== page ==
JOSEPH CINQUé Biography - Royalty, Rulers & leaders


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Joseph Cinque (ca. 1813-ca. 1879) was a West African who led a slave mutiny on           
the Cuban Amistad ship in 1839. It led to a celebrated trial in United States           
courts, which held that slaves escaping from illegal bondage should be treated           
as free men.                                                                             
Joseph Cinque was born the son of a Mende headman in the village of Mani, in             
modern Sierra Leone. A rice farmer and trader, he was enslaved for debt and sold         
to the notorious Spanish slaver Pedro Blanco, on Lomboko Island at the mouth of         
the Gallinas River, in April 1839. Cinque was then carried to Havana, where he           
was resold with 51 others, many of them Mendians, and shipped aboard the                 
coasting schooner Amistad bound for the Cuban sugar plantations near the port of         
Guanaja, Puerto Principe.                                                               
On June 30 Cinque incited the slaves to revolt at sea, killing the captain and           
cook and taking prisoner their owners, two merchants named Ruiz and Montez.             
Cinque tried to force Montez to pilot the vessel to Africa, but Montez reversed         
the course repeatedly, zigzagging up the North American coast. They were                 
captured off Montauk Point, Long Island, by the U.S. Coast Guard vessel                 
Washington and were brought to New London, where the ship, cargo, and rebellious         
slaves were claimed for salvage money, while Ruiz and Montez sought to regain           
possession of them.                                                                     
President Van Buren and Secretary of State John Forsyth, sympathetic to the             
slaveholders' claims and pressured by the Spanish government, tried to remove           
the case from the courts and transport the Africans to Cuba. But the Connecticut         
courts would not release them, and the plight of Cinque and his companions,             
jailed in New Haven, aroused abolitionist forces led by the New York merchant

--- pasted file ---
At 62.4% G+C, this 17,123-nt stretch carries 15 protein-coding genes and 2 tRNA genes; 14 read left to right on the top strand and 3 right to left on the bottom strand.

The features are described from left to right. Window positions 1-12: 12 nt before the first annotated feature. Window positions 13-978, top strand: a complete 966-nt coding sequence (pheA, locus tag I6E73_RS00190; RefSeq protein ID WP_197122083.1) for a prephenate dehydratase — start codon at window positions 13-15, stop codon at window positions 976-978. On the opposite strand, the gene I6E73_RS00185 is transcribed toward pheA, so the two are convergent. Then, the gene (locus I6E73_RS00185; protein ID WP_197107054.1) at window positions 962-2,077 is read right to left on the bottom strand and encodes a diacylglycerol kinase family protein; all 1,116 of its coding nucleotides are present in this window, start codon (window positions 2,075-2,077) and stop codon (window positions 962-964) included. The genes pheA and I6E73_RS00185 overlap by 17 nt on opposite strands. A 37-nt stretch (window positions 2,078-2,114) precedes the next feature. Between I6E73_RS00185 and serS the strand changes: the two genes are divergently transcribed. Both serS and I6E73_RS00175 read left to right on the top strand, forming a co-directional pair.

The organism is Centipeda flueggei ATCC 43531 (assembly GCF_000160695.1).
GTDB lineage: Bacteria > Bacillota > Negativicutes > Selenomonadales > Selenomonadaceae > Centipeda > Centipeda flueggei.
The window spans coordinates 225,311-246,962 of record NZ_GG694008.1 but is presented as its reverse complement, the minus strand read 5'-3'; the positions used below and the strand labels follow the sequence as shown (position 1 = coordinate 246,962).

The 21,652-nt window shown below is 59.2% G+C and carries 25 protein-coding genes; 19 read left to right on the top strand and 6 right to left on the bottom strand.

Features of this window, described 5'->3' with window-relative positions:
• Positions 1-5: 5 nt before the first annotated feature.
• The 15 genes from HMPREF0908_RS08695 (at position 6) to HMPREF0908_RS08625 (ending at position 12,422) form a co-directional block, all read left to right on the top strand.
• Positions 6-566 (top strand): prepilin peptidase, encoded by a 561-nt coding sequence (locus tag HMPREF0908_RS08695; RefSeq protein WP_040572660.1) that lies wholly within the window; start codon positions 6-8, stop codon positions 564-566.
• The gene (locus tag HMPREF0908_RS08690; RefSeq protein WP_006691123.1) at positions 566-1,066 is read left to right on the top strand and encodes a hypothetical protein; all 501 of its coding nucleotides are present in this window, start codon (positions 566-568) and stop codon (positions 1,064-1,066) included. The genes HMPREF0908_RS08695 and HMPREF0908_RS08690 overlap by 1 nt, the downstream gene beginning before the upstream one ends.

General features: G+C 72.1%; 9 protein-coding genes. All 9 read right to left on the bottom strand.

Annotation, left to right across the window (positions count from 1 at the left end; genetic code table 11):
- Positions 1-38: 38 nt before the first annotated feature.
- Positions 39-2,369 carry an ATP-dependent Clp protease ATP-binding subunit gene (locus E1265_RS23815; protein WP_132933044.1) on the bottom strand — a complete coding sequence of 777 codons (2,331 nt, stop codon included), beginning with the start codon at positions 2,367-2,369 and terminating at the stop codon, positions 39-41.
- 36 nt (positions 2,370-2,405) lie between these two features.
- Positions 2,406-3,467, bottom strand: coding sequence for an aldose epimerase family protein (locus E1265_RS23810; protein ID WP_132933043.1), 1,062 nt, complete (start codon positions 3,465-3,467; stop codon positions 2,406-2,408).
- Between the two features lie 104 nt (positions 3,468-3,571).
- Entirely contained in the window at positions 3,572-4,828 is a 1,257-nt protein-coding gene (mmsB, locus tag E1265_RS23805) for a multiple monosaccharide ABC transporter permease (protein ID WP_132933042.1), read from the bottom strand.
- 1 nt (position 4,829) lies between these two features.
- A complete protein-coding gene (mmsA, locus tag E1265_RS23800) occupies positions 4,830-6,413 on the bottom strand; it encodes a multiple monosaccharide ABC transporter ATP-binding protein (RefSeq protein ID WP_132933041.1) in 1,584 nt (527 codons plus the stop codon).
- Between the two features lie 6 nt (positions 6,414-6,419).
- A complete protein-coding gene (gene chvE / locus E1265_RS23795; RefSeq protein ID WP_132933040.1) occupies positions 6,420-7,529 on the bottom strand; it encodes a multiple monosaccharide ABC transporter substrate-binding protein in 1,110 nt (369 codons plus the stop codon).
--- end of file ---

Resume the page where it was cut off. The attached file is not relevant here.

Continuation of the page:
Lewis Tappan.                                                                           
Cinque's heroic figure and commanding personality lent itself to the drama, and         
he was widely lionized as a symbol of the abolitionist cause. The abolitionists         
argued that the Africans, illegally enslaved, were justified in revolting to             
regain freedom and were innocent of any true crime in killing their captors to           
achieve freedom. In a dramatic appeal before the Supreme Court in 1841, the 73-year-old 
former president John Quincy Adams charged the Federal government with wrongful         
interference in the courts and obstruction of justice through partiality for             
slaveholders and antipathy toward blacks. The Court's decision, given on March 9,       
1841, went for the abolitionists and set the Africans free.                             
Tappan and his associates then intended to found an African mission, using               
Cinque's party as a nucleus. Once in Sierra Leone, however, the not ungrateful           
but independent-minded Africans clashed with their mentors and soon deserted the         
enterprise. Cinque established himself as an independent power and became,               
according to rumors, a successful slave trader himself. Years later, in 1879, he         
was reported to have reappeared, to die and be buried at the old mission on             
Sherbro Island.